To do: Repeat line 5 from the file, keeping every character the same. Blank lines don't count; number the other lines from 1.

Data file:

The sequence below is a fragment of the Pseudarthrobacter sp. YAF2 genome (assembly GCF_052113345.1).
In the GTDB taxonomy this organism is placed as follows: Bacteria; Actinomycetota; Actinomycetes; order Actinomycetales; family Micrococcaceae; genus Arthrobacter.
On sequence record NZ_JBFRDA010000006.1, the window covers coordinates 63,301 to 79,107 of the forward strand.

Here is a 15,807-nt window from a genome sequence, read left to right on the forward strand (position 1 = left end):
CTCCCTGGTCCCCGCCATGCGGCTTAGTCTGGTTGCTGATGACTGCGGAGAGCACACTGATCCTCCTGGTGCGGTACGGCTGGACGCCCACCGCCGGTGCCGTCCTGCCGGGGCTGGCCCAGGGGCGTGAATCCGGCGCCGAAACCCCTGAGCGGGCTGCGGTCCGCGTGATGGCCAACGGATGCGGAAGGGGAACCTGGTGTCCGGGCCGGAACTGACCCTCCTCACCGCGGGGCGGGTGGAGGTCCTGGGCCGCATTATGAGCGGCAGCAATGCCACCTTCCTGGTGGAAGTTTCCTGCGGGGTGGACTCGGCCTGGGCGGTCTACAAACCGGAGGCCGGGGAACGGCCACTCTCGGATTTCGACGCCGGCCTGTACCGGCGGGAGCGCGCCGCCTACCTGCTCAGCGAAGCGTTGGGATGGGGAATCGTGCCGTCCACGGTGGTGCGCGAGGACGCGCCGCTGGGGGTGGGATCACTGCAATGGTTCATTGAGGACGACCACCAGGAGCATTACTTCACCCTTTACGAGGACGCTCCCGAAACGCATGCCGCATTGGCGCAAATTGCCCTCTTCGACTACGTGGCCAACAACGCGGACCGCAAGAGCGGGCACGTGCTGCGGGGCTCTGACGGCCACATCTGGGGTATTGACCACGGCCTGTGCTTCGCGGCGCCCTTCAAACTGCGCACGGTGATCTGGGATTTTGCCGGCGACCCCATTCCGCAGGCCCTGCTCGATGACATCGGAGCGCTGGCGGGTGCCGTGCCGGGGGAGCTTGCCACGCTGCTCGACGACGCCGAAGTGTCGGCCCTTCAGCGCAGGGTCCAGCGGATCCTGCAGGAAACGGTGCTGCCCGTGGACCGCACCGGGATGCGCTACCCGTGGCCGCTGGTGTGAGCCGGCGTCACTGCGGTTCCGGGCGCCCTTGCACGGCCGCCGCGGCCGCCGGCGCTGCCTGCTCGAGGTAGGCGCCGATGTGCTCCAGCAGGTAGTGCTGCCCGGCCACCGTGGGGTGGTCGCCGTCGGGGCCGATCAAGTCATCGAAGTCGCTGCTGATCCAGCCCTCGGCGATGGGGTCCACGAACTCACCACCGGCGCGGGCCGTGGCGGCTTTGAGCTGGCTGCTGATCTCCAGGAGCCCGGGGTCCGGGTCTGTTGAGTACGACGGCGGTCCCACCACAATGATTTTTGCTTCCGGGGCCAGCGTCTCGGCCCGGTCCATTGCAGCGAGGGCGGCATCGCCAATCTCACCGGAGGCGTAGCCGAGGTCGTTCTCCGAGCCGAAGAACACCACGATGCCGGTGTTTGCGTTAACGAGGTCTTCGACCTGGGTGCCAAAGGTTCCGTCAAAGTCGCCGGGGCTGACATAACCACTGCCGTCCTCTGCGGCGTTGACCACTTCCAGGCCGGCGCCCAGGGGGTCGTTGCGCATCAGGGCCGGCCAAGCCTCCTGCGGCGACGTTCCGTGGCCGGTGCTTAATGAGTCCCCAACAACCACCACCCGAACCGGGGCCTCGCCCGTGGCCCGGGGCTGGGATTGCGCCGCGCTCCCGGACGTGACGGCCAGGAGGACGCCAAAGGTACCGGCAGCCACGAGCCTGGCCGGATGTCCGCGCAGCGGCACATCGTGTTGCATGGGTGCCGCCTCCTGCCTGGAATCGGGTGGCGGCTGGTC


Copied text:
CTCCCTGGTCCCCGCCATGCGGCTTAGTCTGGTTGCTGATGACTGCGGAGAGCACACTGATCCTCCTGGTGCGGTACGGCTGGACGCCCACCGCCGGTGCCGTCCTGCCGGGGCTGGCCCAGGGGCGTGAATCCGGCGCCGAAACCCCTGAGCGGGCTGCGGTCCGCGTGATGGCCAACGGATGCGGAAGGGGAACCTGGTGTCCGGGCCGGAACTGACCCTCCTCACCGCGGGGCGGGTGGAGGTCCTGGGCCGCATTATGAGCGGCAGCAATGCCACCTTCCTGGTGGAAGTTTCCTGCGGGGTGGACTCGGCCTGGGCGGTCTACAAACCGGAGGCCGGGGAACGGCCACTCTCGGATTTCGACGCCGGCCTGTACCGGCGGGAGCGCGCCGCCTACCTGCTCAGCGAAGCGTTGGGATGGGGAATCGTGCCGTCCACGGTGGTGCGCGAGGACGCGCCGCTGGGGGTGGGATCACTGCAATGGTTCATTGAGGACGACCACCAGGAGCATTACTTCACCCTTTACGAGGACGCTCCCGAAACGCATGCCGCATTGGCGCAAATTGCCCTCTTCGACTACGTGGCCAACAACGCGGACCGCAAGAGCGGGCACGTGCTGCGGGGCTCTGACGGCCACATCTGGGGTATTGACCACGGCCTGTGCTTCGCGGCGCCCTTCAAACTGCGCACGGTGATCTGGGATTTTGCCGGCGACCCCATTCCGCAGGCCCTGCTCGATGACATCGGAGCGCTGGCGGGTGCCGTGCCGGGGGAGCTTGCCACGCTGCTCGACGACGCCGAAGTGTCGGCCCTTCAGCGCAGGGTCCAGCGGATCCTGCAGGAAACGGTGCTGCCCGTGGACCGCACCGGGATGCGCTACCCGTGGCCGCTGGTGTGAGCCGGCGTCACTGCGGTTCCGGGCGCCCTTGCACGGCCGCCGCGGCCGCCGGCGCTGCCTGCTCGAGGTAGGCGCCGATGTGCTCCAGCAGGTAGTGCTGCCCGGCCACCGTGGGGTGGTCGCCGTCGGGGCCGATCAAGTCATCGAAGTCGCTGCTGATCCAGCCCTCGGCGATGGGGTCCACGAACTCACCACCGGCGCGGGCCGTGGCGGCTTTGAGCTGGCTGCTGATCTCCAGGAGCCCGGGGTCCGGGTCTGTTGAGTACGACGGCGGTCCCACCACAATGATTTTTGCTTCCGGGGCCAGCGTCTCGGCCCGGTCCATTGCAGCGAGGGCGGCATCGCCAATCTCACCGGAGGCGTAGCCGAGGTCGTTCTCCGAGCCGAAGAACACCACGATGCCGGTGTTTGCGTTAACGAGGTCTTCGACCTGGGTGCCAAAGGTTCCGTCAAAGTCGCCGGGGCTGACATAACCACTGCCGTCCTCTGCGGCGTTGACCACTTCCAGGCCGGCGCCCAGGGGGTCGTTGCGCATCAGGGCCGGCCAAGCCTCCTGCGGCGACGTTCCGTGGCCGGTGCTTAATGAGTCCCCAACAACCACCACCCGAACCGGGGCCTCGCCCGTGGCCCGGGGCTGGGATTGCGCCGCGCTCCCGGACGTGACGGCCAGGAGGACGCCAAAGGTACCGGCAGCCACGAGCCTGGCCGGATGTCCGCGCAGCGGCACATCGTGTTGCATGGGTGCCGCCTCCTGCCTGGAATCGGGTGGCGGCTGGTC